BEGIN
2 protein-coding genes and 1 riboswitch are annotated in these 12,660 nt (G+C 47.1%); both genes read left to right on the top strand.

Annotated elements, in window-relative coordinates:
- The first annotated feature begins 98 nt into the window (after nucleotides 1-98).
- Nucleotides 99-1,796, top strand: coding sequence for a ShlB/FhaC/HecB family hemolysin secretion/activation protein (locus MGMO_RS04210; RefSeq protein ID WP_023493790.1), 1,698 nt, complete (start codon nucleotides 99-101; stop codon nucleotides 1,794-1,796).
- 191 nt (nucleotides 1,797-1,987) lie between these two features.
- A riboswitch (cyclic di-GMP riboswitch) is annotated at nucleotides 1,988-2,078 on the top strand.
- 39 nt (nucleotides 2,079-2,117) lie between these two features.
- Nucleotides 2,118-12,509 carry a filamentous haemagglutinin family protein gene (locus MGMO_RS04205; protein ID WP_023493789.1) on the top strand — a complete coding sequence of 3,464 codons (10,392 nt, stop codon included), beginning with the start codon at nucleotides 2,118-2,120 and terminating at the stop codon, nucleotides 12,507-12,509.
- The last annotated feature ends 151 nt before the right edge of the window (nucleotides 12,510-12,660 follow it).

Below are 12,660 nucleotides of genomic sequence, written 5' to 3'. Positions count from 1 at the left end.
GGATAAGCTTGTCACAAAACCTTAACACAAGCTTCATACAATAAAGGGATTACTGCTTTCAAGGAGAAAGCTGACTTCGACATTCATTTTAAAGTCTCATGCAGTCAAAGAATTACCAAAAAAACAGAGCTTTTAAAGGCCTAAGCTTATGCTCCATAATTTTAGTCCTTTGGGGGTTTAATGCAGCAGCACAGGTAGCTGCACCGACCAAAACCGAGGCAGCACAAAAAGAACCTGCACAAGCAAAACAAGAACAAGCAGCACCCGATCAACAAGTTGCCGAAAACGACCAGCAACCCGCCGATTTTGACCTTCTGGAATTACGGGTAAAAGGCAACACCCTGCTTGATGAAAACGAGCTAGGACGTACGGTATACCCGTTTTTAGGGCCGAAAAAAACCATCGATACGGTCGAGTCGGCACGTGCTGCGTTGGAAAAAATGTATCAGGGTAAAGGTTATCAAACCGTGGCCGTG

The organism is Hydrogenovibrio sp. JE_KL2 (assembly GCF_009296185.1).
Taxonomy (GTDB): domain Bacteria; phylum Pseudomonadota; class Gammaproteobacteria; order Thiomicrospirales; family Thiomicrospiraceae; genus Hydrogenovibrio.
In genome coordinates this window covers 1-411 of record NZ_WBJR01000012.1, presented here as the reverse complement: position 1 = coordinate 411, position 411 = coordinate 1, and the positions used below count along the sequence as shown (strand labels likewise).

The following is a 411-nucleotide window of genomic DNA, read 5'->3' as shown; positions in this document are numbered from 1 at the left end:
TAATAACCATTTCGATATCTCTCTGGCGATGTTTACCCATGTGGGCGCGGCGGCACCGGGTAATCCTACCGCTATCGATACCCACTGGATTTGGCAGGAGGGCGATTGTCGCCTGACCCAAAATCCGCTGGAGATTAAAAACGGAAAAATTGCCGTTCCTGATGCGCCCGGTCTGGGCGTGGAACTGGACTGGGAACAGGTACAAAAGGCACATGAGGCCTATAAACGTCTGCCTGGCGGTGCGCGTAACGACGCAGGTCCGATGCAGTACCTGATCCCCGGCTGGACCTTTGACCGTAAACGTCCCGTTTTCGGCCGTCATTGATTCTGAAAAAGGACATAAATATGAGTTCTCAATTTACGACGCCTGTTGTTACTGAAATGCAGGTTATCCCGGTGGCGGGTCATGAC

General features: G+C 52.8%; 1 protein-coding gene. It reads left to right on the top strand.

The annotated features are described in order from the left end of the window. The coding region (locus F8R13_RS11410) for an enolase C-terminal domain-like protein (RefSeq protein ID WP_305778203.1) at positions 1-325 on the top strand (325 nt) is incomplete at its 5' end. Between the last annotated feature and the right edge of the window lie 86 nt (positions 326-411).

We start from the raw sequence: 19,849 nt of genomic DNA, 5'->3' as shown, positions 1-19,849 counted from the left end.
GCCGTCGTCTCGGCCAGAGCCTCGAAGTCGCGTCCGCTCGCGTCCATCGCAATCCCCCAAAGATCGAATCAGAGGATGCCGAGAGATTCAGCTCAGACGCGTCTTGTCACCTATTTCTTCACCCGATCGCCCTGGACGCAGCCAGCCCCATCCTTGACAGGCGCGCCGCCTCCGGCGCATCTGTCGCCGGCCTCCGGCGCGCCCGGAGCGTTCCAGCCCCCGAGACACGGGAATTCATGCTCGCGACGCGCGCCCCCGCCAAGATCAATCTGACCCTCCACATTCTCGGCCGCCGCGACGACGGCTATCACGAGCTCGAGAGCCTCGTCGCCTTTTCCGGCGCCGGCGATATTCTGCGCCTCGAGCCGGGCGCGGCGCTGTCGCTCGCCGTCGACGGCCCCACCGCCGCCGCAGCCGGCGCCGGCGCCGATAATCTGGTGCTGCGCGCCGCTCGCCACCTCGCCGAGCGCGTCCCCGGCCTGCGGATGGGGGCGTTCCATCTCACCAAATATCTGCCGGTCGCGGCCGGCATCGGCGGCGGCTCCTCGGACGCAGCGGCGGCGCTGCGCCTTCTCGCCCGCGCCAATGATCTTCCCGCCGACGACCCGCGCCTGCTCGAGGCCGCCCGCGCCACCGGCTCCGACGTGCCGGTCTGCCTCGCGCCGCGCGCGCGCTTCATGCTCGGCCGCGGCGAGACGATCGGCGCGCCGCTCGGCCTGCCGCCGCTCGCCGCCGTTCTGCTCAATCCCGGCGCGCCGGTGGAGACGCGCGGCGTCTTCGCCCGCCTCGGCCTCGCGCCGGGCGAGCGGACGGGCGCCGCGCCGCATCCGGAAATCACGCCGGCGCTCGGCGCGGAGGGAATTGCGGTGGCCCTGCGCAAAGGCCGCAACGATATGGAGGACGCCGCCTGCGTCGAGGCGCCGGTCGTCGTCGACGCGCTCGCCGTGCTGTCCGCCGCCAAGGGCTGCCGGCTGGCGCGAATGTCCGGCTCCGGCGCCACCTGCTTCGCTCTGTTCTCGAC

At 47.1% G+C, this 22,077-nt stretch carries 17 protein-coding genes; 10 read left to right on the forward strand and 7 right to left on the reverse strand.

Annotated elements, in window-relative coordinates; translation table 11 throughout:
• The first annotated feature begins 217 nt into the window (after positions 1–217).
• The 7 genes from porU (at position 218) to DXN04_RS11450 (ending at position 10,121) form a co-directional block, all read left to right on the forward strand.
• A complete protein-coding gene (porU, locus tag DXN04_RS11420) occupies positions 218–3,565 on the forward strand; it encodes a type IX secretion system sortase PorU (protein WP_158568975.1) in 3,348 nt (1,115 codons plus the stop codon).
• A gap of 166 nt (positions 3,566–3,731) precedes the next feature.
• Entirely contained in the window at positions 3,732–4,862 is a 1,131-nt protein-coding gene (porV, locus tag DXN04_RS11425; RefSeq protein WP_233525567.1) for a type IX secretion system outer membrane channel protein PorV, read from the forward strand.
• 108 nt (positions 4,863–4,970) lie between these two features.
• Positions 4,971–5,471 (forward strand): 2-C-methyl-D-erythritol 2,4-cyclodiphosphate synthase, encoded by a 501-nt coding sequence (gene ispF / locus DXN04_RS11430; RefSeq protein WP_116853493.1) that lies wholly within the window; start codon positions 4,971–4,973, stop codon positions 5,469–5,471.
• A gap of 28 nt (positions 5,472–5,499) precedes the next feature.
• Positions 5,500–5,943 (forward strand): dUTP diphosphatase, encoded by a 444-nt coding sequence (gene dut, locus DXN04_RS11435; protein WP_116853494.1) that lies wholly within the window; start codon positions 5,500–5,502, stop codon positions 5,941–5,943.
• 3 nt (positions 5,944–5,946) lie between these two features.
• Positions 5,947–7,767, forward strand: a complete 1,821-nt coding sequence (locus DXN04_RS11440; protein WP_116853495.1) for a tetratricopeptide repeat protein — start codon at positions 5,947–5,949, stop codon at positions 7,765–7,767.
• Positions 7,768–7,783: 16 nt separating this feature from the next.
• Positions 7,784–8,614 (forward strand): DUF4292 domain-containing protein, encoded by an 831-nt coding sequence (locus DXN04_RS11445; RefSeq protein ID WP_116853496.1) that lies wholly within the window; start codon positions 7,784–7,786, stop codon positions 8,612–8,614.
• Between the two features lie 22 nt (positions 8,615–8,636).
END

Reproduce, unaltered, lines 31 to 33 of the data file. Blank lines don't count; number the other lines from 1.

• Positions 5,500–5,943 (forward strand): dUTP diphosphatase, encoded by a 444-nt coding sequence (gene dut, locus DXN04_RS11435; protein WP_116853494.1) that lies wholly within the window; start codon positions 5,500–5,502, stop codon positions 5,941–5,943.
• 3 nt (positions 5,944–5,946) lie between these two features.
• Positions 5,947–7,767, forward strand: a complete 1,821-nt coding sequence (locus DXN04_RS11440; protein WP_116853495.1) for a tetratricopeptide repeat protein — start codon at positions 5,947–5,949, stop codon at positions 7,765–7,767.